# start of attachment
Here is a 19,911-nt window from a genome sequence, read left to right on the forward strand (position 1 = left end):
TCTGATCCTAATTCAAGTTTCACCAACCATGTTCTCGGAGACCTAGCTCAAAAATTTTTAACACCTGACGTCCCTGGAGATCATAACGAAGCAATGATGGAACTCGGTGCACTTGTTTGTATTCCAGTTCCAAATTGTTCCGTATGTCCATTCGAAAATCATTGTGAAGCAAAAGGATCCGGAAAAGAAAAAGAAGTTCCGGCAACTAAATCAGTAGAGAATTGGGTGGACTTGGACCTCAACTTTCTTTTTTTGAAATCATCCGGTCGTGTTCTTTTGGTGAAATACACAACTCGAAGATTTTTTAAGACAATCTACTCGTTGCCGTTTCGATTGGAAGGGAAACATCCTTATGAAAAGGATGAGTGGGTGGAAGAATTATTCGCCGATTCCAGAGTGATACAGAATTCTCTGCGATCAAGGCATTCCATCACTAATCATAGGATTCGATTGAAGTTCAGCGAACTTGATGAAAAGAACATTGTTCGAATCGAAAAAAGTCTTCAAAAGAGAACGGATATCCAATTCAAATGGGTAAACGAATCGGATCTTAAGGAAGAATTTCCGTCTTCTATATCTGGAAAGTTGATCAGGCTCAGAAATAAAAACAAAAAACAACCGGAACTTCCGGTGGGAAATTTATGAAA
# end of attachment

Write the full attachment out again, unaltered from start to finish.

Here is a 19,911-nt window from a genome sequence, read left to right on the forward strand (position 1 = left end):
TCTGATCCTAATTCAAGTTTCACCAACCATGTTCTCGGAGACCTAGCTCAAAAATTTTTAACACCTGACGTCCCTGGAGATCATAACGAAGCAATGATGGAACTCGGTGCACTTGTTTGTATTCCAGTTCCAAATTGTTCCGTATGTCCATTCGAAAATCATTGTGAAGCAAAAGGATCCGGAAAAGAAAAAGAAGTTCCGGCAACTAAATCAGTAGAGAATTGGGTGGACTTGGACCTCAACTTTCTTTTTTTGAAATCATCCGGTCGTGTTCTTTTGGTGAAATACACAACTCGAAGATTTTTTAAGACAATCTACTCGTTGCCGTTTCGATTGGAAGGGAAACATCCTTATGAAAAGGATGAGTGGGTGGAAGAATTATTCGCCGATTCCAGAGTGATACAGAATTCTCTGCGATCAAGGCATTCCATCACTAATCATAGGATTCGATTGAAGTTCAGCGAACTTGATGAAAAGAACATTGTTCGAATCGAAAAAAGTCTTCAAAAGAGAACGGATATCCAATTCAAATGGGTAAACGAATCGGATCTTAAGGAAGAATTTCCGTCTTCTATATCTGGAAAGTTGATCAGGCTCAGAAATAAAAACAAAAAACAACCGGAACTTCCGGTGGGAAATTTATGAAA